BAYJI, Iraq — Bayji, a Sunni town 40 miles north of Tikrit, is one of the places where the Bush Administration’s new “clear, hold and build” policy should be fairly easy to implement.
With a uniform population, there is little of the Sunni- Shi’ite violence that is scarring other portions of Iraq. Here the only conflict is between the old and the new — the deposed Baathist order, thrown out of work and its positions of power by de-Baathification, versus the people who are being groomed to take its place.
With a population of 120,000, Bayji is still small enough so that issues tend to be personal. A few months ago, insurgents surprised the chief of police at a dinner party and executed him along with several other people. Some people say he was beheaded, although others say that isn’t true.
As a result, members of the 82nd Airborne have established a “JSS” — Joint Security Station — the latest strategy to shore up the immature authority of the new government. Rotating platoons of about 25 GI’s share the downtown police station with the handful of Iraqi Police willing to remain. Conditions are not uncomfortable. There are rooms full of cots, running water, and hot meals trucked in from the base. On the second floor roof, carpenters hammer into the night, enclosing a new annex.
At midnight a convoy of six humvees plus an armored truck goes out to patrol the streets. Someone says we will do a “dismount” and walk the beat on foot. We did the same thing this afternoon in the smaller village of Al-Syria. The Iraqi Police were young and amateurish, some of them wrapped in headscarves to hide their faces, but there was little incidence besides children waving as we marched by.
As we prepare to leave, however, word comes down that informers have provided some new information. There are going to be several raids on the houses of terror suspects.
AS WE RIDE THROUGH the narrow streets, we are ever wary of IEDs and — worse — land mines, which are easy to bury in the unpaved roads. Sergeant Major Donovan Watts was killed last November just outside the base when his humvee hit a land mine on an unpaved access road. As we reach the end of a narrow side street the convoy suddenly stops. Everyone dismounts and and runs forward.
I am in the last vehicle and by the time I reach the target house soldiers have propped small ladders against the walls and entered the compound. “Stay outside until we secure the area,” my escort tells me. There is the sound of breaking glass and banging doors and soon soldiers’ heads appear on the rooftops.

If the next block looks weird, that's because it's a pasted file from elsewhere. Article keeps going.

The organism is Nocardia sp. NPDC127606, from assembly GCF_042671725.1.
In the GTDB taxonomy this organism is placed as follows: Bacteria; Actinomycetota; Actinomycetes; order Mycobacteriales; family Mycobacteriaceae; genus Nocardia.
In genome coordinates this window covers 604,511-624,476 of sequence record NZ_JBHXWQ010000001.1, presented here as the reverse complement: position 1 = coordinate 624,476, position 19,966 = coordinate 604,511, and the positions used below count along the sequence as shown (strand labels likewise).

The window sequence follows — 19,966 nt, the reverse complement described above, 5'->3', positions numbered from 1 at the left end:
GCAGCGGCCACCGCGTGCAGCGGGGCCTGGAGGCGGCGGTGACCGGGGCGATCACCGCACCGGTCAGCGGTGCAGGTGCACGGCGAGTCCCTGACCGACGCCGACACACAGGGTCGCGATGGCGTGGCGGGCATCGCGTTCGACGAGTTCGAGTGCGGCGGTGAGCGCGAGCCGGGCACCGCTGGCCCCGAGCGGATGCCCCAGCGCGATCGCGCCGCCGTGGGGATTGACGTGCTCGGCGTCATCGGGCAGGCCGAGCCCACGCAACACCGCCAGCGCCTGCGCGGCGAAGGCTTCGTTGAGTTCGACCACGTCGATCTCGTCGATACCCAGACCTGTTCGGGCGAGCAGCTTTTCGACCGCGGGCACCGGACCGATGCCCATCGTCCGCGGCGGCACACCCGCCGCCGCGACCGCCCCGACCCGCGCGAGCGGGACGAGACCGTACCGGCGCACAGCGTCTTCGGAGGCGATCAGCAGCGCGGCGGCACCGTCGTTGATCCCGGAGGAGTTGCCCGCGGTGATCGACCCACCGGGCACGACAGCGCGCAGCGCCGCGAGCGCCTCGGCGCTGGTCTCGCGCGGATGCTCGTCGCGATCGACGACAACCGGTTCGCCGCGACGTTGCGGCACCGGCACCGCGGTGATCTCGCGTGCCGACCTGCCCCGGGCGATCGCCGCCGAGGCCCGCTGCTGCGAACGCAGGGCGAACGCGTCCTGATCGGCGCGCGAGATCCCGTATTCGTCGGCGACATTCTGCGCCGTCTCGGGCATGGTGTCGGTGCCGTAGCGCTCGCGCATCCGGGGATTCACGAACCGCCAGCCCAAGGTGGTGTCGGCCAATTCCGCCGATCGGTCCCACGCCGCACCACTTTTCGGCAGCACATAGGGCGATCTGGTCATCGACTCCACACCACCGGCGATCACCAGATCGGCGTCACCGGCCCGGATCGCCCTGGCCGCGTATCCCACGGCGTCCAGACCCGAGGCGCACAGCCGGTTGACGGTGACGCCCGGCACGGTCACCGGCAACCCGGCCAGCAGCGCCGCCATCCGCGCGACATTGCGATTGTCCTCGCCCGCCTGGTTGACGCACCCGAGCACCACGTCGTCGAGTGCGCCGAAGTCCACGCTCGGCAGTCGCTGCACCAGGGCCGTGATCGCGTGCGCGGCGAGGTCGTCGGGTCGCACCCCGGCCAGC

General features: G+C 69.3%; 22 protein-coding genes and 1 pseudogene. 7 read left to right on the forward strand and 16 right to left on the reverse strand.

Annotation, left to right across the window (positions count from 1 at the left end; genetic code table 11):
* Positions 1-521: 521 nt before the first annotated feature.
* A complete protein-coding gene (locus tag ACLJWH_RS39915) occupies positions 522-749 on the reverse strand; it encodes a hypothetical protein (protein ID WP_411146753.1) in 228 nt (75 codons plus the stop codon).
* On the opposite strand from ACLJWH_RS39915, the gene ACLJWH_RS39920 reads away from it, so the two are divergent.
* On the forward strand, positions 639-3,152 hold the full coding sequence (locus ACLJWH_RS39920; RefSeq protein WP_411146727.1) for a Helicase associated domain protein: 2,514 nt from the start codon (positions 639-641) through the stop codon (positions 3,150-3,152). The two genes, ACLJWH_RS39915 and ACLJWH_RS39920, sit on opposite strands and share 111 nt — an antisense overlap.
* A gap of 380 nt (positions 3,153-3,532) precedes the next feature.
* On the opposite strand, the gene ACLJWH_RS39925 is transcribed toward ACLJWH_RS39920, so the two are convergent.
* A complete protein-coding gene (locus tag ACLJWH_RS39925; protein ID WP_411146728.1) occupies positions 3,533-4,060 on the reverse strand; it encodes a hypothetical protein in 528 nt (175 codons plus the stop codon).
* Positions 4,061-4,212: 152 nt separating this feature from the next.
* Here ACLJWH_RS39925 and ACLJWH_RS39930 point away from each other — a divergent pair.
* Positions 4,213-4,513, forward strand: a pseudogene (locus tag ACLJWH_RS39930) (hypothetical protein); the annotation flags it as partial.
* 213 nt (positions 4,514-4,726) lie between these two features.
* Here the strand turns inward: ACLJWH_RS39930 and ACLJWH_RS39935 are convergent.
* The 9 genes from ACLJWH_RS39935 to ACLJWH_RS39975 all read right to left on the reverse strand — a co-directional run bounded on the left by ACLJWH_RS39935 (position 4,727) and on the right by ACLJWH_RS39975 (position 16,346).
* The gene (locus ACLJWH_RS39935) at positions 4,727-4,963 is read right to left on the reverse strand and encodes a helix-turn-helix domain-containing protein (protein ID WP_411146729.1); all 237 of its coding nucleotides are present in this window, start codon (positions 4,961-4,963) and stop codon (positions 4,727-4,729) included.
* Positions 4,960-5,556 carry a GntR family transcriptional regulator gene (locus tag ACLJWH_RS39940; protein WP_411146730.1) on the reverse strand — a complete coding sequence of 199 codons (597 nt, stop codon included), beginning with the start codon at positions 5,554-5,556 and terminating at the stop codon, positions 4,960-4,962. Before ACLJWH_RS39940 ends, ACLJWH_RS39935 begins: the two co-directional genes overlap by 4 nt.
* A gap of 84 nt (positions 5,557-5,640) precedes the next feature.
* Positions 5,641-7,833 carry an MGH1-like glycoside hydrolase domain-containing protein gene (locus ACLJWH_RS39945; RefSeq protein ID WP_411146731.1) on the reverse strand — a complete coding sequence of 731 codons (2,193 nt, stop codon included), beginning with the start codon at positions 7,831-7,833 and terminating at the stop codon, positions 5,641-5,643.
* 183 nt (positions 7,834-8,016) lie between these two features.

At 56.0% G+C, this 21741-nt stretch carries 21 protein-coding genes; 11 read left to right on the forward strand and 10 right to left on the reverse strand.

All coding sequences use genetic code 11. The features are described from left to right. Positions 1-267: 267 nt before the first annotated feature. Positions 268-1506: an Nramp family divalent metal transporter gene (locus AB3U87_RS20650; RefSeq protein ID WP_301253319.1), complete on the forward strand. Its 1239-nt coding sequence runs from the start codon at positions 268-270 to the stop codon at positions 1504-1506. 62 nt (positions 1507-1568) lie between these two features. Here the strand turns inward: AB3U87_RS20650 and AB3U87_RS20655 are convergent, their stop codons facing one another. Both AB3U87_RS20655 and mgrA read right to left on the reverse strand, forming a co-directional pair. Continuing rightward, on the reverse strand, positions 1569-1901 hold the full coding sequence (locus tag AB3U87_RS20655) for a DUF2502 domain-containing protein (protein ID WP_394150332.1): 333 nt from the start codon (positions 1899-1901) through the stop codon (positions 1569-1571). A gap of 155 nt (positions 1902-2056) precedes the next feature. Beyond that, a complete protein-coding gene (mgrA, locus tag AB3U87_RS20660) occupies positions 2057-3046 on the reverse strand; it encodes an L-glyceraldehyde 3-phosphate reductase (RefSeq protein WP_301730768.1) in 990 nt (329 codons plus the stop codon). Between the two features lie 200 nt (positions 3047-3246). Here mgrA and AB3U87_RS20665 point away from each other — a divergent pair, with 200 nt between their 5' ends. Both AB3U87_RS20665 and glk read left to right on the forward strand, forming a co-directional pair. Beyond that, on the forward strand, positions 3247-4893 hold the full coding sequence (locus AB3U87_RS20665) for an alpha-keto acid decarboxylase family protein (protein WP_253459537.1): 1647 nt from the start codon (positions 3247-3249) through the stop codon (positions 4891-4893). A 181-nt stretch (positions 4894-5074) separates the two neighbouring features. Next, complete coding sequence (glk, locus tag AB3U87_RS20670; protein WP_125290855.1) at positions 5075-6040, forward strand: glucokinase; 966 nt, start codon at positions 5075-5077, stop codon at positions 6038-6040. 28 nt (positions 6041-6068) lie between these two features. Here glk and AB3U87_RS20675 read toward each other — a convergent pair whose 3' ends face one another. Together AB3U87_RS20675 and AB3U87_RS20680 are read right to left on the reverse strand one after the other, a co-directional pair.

As I enter the courtyard, one private is going through a large bin of what seems to be garden fertilizer. He pulls something out and carefully places it on the paving stone. “Pineapple grenade,” he says and continues rummaging but finds nothing else. Another soldier pulls out a digital camera and takes a few pictures.
“No one home,” a soldier announces. “Someone must have tipped them off.”
Almost immediately, everyone runs across the street and sets up ladders against the wall of the opposite villa. This time people are home — two young women and two young boys. Bizarrely, they are watching “Tigerland,” a movie about American GI’s, on the living room TV. Green fatigued soldiers scurry across their screen even as real soldiers are streaming through their house.
The women are brought outside for questioning. They are sisters — both strikingly beautiful with white headscarves framing their finely chiseled features. Sergeant Peter Green, a husky African-American with his head shaved clean, quizzes them through an interpreter. The night air is cold. While they are standing outside another soldier brings them a blanket.
The older sister says the people across the street have gone away for several days. Then she changes her story — they are only out for the evening. Her husband has also gone out, she doesn’t know where. One of the interpreters whispers that her husband owns the local cell-phone store and is a member of al Qaeda in Iraq.
Her answers do not make Sergeant Green happy. He mulls the matter for a moment, then announces, “Alright, let’s tear the place apart.”
The living room looks like any middle-class American home except the furniture is a little sparse. The soldiers tip over the couch. Sure enough, there is a rifle underneath. It is an old model, almost an antique, covered with some original wrapping. It looks like it has never been fired. A search of the bedrooms turns up two more pistol, one a nasty looking semi-automatic. There is also some material for making IEDs roadside bombs.
A man of faith in a godless age is hitting Americans where it hurts.
Mr. and Mrs. American Spectator Reader, let P.J. O’Rourke talk sense to your kids.
In Britain, defending your property can get you life.
The debacle of this president’s administration is both a cause and a symptom of the decline of American values. Unless Congress impeaches him, that decline will go on unchecked. An eminent jurist surveys the damage and assesses the chances for the recovery of our culture.
It won’t take long for conservatives to scratch this presidential wannabe off their 2008 scorecard.
The American Christmas, like the songs that celebrate it, makes room for everybody under the rainbow. Is that why so many people seem to be hostile to it?
Was the President done in by the economy, or by the politics of the economy?